Every player is assigned a value, with the highest projected points scorers starting as the costliest. For instance, Lionel Messi will cost considerably more than Mason Greenwood or Phil Foden.

Again, just like FPL, there are limits on the number of players from one club. In the group stage, UCL fantasy managers can only have three players from one club in their squad.

This increases by one in each knockout round until the final, when fantasy players can select up to eight players from the two remaining teams.

Points are scored on a starting XI selected, which can make for tricky decisions. Managers have more flexibility than in FPL, however.

The formation must include on goalkeeper, at least three defenders, two midfielders and one forward. Many managers will opt to load up on attacking players.

Automatic substitutions take place after a matchday if players have not played a single minute. This is a good reason to make sure you’ve got useful players on the bench.

The other key factor to consider is captaincy. This can be handed to one player per matchday, and allows you to double their points. Of course, this can swing a gameweek from success to failure – make sure to choose carefully.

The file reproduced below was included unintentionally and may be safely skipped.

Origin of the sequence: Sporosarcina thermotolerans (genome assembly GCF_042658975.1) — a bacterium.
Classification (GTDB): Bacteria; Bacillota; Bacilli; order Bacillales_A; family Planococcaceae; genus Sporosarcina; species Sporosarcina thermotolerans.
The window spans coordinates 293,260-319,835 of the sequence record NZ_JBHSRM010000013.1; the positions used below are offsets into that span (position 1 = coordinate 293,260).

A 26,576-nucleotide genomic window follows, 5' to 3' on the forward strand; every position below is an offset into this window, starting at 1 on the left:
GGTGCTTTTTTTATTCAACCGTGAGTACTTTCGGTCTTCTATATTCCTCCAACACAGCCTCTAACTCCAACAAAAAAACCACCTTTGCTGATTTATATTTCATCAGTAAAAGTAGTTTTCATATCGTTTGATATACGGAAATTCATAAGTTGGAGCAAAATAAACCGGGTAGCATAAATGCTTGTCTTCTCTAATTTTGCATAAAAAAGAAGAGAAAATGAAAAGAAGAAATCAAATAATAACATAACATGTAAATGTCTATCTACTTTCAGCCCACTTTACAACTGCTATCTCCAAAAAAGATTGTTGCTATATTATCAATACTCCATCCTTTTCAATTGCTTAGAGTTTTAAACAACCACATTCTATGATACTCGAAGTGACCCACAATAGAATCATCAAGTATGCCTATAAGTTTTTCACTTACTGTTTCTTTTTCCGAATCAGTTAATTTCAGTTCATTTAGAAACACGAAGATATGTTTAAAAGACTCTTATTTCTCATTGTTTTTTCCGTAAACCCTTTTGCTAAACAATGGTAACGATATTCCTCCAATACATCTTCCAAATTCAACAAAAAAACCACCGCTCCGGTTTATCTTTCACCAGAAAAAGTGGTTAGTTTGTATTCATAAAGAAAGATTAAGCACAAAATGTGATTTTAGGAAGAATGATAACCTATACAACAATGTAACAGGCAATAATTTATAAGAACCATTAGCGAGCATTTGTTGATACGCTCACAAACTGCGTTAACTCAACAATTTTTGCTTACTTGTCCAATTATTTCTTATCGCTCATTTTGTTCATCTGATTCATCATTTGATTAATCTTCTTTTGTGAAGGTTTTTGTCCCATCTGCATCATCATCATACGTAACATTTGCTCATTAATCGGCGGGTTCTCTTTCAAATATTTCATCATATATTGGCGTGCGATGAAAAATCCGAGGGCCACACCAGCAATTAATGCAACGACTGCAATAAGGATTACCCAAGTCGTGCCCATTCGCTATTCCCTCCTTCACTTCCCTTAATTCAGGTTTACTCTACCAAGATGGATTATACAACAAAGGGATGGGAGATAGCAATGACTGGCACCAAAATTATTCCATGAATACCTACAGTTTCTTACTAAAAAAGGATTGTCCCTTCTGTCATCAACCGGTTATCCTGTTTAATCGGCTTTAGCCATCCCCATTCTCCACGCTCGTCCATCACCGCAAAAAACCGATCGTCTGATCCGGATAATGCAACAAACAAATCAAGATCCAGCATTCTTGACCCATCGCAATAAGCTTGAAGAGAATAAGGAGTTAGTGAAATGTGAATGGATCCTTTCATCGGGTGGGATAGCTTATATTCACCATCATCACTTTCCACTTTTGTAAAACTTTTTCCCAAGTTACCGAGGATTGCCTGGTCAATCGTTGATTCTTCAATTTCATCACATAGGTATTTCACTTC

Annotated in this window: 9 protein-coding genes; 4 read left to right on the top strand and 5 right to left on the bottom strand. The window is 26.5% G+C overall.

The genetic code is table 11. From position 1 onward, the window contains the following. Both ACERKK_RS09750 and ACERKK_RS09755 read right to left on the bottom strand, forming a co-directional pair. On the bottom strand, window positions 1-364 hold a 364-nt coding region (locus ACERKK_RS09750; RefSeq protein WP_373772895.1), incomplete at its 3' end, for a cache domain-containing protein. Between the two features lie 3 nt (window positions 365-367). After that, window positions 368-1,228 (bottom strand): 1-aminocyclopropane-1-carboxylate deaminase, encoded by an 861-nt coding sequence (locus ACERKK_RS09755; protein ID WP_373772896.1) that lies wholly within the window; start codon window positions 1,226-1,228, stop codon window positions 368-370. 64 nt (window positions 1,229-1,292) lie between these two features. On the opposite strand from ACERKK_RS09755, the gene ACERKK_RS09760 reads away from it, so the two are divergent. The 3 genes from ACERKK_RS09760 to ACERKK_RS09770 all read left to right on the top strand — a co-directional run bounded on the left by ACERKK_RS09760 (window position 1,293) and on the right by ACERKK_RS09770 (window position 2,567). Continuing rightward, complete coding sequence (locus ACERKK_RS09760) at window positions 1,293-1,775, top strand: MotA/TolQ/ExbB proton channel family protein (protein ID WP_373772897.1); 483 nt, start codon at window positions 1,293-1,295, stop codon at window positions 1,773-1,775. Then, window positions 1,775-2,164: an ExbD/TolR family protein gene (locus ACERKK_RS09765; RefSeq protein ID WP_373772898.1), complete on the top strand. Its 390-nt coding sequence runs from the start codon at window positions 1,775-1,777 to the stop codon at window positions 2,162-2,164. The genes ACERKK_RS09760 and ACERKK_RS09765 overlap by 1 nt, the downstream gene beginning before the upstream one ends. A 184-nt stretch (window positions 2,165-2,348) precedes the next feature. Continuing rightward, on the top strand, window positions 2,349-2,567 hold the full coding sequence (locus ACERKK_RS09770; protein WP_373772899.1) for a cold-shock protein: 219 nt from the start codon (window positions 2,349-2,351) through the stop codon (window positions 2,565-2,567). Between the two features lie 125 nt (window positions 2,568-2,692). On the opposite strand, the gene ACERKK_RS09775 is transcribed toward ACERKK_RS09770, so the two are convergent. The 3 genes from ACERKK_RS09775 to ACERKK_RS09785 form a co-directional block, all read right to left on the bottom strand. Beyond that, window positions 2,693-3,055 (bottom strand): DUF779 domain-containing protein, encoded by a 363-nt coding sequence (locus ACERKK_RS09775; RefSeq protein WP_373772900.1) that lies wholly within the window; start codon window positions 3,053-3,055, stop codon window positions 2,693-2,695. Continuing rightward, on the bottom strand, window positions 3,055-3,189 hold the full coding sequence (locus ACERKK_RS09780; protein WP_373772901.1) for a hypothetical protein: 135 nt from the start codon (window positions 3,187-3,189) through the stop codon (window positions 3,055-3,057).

Beyond weekly transfers, there are two important chips: the wildcard and limitless.

Wildcard can be activated once per season. This enables the fantasy manager to make as many changes as they would like in a given week and is a great way to mend a squad riddled with injuries or out of favour players.

Limitless is a one-week hit. It allows a clean slate for that week’s fixtures, perhaps to load up on players with favourable opponents. Your team reverts to its previous composition when the gameweek comes to an end.